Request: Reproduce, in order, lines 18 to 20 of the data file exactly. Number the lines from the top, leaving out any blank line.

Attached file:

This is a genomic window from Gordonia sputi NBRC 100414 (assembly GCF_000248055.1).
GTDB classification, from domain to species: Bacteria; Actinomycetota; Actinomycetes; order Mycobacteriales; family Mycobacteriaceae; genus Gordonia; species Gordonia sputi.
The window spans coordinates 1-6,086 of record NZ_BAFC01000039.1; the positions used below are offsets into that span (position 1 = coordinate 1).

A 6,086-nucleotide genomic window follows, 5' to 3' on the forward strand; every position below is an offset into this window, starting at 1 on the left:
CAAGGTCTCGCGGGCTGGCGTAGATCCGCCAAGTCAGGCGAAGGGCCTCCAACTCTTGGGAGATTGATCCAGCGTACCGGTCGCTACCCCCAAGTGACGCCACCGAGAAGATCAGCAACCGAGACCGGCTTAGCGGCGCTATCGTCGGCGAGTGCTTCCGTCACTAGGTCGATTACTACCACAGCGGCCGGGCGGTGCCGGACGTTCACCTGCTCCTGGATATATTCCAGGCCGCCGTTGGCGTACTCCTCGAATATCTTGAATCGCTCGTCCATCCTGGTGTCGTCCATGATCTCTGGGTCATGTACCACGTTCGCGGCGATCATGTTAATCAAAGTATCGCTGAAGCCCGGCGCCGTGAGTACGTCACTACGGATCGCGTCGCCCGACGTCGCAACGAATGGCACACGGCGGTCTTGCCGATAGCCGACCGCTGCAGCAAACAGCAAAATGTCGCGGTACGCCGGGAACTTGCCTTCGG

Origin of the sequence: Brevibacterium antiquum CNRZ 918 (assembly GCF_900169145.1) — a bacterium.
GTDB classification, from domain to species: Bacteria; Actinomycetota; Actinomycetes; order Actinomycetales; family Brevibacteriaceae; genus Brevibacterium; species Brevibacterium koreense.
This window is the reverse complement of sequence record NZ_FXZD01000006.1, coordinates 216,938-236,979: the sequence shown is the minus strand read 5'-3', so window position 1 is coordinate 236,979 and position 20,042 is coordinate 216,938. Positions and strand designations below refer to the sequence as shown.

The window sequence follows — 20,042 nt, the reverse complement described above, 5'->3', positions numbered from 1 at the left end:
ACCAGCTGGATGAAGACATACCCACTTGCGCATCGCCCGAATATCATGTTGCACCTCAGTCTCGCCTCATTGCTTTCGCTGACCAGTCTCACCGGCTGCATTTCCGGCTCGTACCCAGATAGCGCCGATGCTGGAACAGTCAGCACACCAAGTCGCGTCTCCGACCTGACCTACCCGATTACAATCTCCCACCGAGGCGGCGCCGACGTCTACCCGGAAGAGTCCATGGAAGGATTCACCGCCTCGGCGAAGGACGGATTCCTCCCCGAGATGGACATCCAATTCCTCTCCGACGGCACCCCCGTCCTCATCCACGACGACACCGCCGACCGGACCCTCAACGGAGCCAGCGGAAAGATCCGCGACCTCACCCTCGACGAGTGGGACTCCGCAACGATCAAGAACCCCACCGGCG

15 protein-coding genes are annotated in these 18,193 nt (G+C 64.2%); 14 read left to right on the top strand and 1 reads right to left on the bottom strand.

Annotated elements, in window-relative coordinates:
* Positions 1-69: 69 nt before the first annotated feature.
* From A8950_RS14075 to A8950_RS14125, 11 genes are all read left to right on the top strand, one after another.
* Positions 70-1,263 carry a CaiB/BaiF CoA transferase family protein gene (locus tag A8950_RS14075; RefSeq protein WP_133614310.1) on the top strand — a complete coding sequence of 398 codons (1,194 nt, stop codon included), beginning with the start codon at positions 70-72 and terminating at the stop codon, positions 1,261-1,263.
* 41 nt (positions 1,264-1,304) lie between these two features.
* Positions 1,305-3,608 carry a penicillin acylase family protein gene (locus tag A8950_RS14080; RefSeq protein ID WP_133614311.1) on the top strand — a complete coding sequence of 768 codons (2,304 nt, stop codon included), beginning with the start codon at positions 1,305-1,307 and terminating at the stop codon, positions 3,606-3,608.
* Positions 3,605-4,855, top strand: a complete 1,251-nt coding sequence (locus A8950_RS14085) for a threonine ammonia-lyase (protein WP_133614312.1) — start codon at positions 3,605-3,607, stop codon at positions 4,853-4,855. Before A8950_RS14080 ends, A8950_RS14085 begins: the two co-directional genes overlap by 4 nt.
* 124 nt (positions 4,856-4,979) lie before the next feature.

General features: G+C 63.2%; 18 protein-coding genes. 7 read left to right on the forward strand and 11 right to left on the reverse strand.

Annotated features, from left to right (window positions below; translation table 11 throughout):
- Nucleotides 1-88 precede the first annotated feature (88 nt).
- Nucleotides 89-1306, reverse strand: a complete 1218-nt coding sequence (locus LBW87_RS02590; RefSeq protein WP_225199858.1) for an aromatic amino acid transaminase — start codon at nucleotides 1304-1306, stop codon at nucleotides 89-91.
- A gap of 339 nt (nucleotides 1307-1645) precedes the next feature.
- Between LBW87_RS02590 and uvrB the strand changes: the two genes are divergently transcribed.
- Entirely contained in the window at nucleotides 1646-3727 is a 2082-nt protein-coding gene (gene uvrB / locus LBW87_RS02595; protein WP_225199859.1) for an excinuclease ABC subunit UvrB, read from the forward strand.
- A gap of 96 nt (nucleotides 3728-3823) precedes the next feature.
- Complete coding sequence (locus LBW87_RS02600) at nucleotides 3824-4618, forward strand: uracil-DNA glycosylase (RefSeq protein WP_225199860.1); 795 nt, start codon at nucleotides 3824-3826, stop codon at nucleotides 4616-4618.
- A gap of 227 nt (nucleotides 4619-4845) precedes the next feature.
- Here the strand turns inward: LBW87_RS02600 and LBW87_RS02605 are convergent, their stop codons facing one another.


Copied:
* Positions 3,605-4,855, top strand: a complete 1,251-nt coding sequence (locus A8950_RS14085) for a threonine ammonia-lyase (protein WP_133614312.1) — start codon at positions 3,605-3,607, stop codon at positions 4,853-4,855. Before A8950_RS14080 ends, A8950_RS14085 begins: the two co-directional genes overlap by 4 nt.
* 124 nt (positions 4,856-4,979) lie before the next feature.

General features: G+C 63.2%; 18 protein-coding genes. 7 read left to right on the forward strand and 11 right to left on the reverse strand.